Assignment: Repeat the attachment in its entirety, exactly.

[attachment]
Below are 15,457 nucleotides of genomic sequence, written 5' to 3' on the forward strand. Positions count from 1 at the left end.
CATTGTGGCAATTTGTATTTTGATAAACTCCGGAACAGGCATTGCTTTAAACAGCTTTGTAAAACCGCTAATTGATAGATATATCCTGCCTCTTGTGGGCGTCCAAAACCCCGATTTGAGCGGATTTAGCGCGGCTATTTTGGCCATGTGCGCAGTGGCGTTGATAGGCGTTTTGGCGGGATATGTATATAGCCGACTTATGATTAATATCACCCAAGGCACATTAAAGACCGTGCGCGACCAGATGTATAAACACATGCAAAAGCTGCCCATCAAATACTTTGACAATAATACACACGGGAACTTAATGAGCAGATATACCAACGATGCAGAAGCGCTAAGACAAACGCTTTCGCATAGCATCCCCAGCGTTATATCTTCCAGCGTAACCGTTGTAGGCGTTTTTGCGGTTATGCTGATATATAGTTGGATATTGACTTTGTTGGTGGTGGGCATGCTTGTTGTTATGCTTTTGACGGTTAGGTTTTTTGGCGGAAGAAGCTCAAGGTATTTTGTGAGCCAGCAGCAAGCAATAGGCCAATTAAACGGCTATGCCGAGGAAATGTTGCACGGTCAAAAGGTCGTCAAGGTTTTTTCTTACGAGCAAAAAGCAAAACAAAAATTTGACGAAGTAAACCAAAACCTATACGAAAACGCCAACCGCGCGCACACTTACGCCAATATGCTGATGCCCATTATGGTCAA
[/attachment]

Below are 15,457 nucleotides of genomic sequence, written 5' to 3' on the forward strand. Positions count from 1 at the left end.
CATTGTGGCAATTTGTATTTTGATAAACTCCGGAACAGGCATTGCTTTAAACAGCTTTGTAAAACCGCTAATTGATAGATATATCCTGCCTCTTGTGGGCGTCCAAAACCCCGATTTGAGCGGATTTAGCGCGGCTATTTTGGCCATGTGCGCAGTGGCGTTGATAGGCGTTTTGGCGGGATATGTATATAGCCGACTTATGATTAATATCACCCAAGGCACATTAAAGACCGTGCGCGACCAGATGTATAAACACATGCAAAAGCTGCCCATCAAATACTTTGACAATAATACACACGGGAACTTAATGAGCAGATATACCAACGATGCAGAAGCGCTAAGACAAACGCTTTCGCATAGCATCCCCAGCGTTATATCTTCCAGCGTAACCGTTGTAGGCGTTTTTGCGGTTATGCTGATATATAGTTGGATATTGACTTTGTTGGTGGTGGGCATGCTTGTTGTTATGCTTTTGACGGTTAGGTTTTTTGGCGGAAGAAGCTCAAGGTATTTTGTGAGCCAGCAGCAAGCAATAGGCCAATTAAACGGCTATGCCGAGGAAATGTTGCACGGTCAAAAGGTCGTCAAGGTTTTTTCTTACGAGCAAAAAGCAAAACAAAAATTTGACGAAGTAAACCAAAACCTATACGAAAACGCCAACCGCGCGCACACTTACGCCAATATGCTGATGCCCATTATGGTCAA